The score: The opening cue is under the standard Thomas Newman approach (MT) with its arpeggiated basis, woodwind pizzicati and his much recognized electronic soundscapes in the background; right away, the “Grocer’s Daughter” – a colorful piece that could easily be part of his Lemony Snicket’s score with its long string phrases comes to declare the composer’s name-tag on the film poster. But where Iron Lady succeeds is in portraying the diverse personality of the real Thatcher, is the fact that it benefits from a wide variety of stylistic choices; instead of remaining neutral and standard in his approach (like he already did this year with The Help for instance), he chooses to step onto territories from all his previous works and particularly what he did in the 90′s. This fills the score with all kinds of sounds and make it particularly varied an experience, especially for fans of his work. For example, right after the harsh electronics of “Grand Hotel” or “The difficult decisions” that break the melodic constant, comes “Fiscal Responsibility” carrying a playfulness in its string, woodwind and harp pizzicato which is pretty much Desplat-reminiscent. Also the two highlights of the score couldn’t be any more dissimilar; on one side we’ve got “Community Charge” which is performed by an orchestra and a full rock band (bass, electric guitar on drive, drum set, piano soli) all in a polemic style like the one he showcased in Jarhead some years back or in Hans Zimmer’s BlackHawk Down. And the other is a brilliant string adagio, the “Swing Parliament” which makes one of the most interesting compositions in film this year as well as one of his own best.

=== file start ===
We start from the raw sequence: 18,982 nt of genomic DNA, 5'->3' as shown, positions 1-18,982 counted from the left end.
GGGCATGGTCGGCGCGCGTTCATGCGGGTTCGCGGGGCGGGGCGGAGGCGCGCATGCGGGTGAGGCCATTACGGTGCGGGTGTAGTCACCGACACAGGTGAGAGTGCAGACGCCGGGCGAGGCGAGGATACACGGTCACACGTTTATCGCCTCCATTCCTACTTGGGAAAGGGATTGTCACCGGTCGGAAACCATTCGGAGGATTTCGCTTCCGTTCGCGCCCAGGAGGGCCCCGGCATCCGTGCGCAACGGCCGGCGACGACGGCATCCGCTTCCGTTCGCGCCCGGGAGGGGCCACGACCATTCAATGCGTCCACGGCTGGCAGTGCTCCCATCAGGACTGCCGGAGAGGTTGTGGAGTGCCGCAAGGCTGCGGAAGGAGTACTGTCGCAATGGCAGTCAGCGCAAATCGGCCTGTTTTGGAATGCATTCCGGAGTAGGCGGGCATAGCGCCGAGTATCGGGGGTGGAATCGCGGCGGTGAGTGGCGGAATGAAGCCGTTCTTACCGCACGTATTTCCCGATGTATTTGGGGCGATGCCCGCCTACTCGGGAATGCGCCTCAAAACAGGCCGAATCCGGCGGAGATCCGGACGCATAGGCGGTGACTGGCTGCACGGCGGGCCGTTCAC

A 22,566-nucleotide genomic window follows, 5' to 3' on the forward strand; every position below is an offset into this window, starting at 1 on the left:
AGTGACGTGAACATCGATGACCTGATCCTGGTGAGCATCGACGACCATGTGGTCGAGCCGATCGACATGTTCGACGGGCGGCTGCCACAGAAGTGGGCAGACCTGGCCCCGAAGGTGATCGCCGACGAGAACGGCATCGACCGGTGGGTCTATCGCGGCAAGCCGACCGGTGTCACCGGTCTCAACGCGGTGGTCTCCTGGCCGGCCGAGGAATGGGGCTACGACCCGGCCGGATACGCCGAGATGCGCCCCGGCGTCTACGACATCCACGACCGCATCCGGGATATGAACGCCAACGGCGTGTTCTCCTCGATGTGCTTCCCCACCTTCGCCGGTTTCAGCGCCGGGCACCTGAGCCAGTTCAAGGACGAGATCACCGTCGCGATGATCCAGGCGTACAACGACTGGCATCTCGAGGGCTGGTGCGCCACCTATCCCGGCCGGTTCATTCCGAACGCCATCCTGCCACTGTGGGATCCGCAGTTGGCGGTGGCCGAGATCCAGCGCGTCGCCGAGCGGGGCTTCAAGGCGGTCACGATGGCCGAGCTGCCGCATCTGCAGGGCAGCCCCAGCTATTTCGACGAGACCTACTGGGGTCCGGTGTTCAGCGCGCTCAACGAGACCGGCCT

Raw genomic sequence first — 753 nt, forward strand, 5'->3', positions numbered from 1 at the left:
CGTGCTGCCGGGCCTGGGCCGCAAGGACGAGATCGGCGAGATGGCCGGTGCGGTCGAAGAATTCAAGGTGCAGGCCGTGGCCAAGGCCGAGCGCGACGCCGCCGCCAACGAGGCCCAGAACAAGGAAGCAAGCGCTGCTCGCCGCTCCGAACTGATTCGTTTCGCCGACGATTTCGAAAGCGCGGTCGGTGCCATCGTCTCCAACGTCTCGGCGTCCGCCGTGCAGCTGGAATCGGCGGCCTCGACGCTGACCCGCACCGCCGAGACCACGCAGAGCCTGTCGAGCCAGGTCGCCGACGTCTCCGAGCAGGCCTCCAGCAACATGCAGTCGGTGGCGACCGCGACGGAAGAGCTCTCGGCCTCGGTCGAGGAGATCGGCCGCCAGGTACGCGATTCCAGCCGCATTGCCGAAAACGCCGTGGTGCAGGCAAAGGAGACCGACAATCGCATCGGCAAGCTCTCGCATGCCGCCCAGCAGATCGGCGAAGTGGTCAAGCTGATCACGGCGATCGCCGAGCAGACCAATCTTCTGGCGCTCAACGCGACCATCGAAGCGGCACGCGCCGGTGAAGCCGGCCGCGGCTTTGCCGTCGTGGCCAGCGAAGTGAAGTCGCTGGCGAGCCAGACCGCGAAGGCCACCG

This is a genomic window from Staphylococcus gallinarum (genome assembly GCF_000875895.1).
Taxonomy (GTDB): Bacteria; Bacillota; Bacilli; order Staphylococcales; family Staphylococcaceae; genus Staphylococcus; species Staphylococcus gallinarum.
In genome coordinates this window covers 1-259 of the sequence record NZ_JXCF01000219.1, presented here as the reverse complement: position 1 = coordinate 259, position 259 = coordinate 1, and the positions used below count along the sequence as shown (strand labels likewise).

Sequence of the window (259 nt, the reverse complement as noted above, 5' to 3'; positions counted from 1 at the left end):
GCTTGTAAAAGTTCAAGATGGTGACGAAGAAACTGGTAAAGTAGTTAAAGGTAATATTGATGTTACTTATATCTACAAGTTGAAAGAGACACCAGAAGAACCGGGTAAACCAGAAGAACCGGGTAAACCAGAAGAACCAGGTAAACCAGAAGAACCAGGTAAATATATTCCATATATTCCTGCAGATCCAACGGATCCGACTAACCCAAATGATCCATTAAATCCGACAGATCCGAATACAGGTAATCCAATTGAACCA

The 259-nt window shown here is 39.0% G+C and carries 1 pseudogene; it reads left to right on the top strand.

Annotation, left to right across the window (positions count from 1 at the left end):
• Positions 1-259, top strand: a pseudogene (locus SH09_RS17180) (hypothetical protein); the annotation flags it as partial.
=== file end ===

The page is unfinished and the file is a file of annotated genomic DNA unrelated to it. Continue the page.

Listen: Sound clips here
14. JANE EYRE (Dario Marianelli)
The movie: This classic tale has gone under many interpretations through the time, but this new atmospheric adaptation introduces it to new audiences. After a bleak childhood, Jane Eyre goes out into the world to become a governess. As she lives happily in her new position at Thornfield Hall, she meets the dark, cold, and abrupt master of the house, Mr. Rochester. Jane and her employer grow close in friendship and she soon finds herself falling in love with him. Happiness seems to have found Jane at last, but could Mr. Rochester’s terrible secret be about to destroy it forever? – wonders the film-makers in order to captivate us in the movie hall and trust me, it works. The performances (Mia Wasikowska, we’ve seen her in Burdon’s outstanding Alice in Wonderland and Michael Fassbender) are very strong and the feelings portrayed by the combination of story-cinematography-music are captivating.
The trailer: http://www.imdb.com/video/imdb/vi3294271769/
The composer: charmingly classical and elegant, the always restrained but melodic music of Marianelli has gotten him some respected projects (V for Vendetta, Atonement – the epitome of his career so far, Pride and Prejudice, Agora, The soloist) that rank him among the most interesting cases of the new wave of film composers alongside artists like Alberto Iglesias, Alexandre Desplat or Abel Korzeniowski. Very deservingly so you’d agree as well if you were already familiar with his work for Agora or the fact that he’s the man behind the “Elegy for Dunkirk” composition in the Dunkirk evacuation (essentially the huge tracking shot), i.e. Atonement’s finest moment and one of the most notable cinematic examples of the recent times.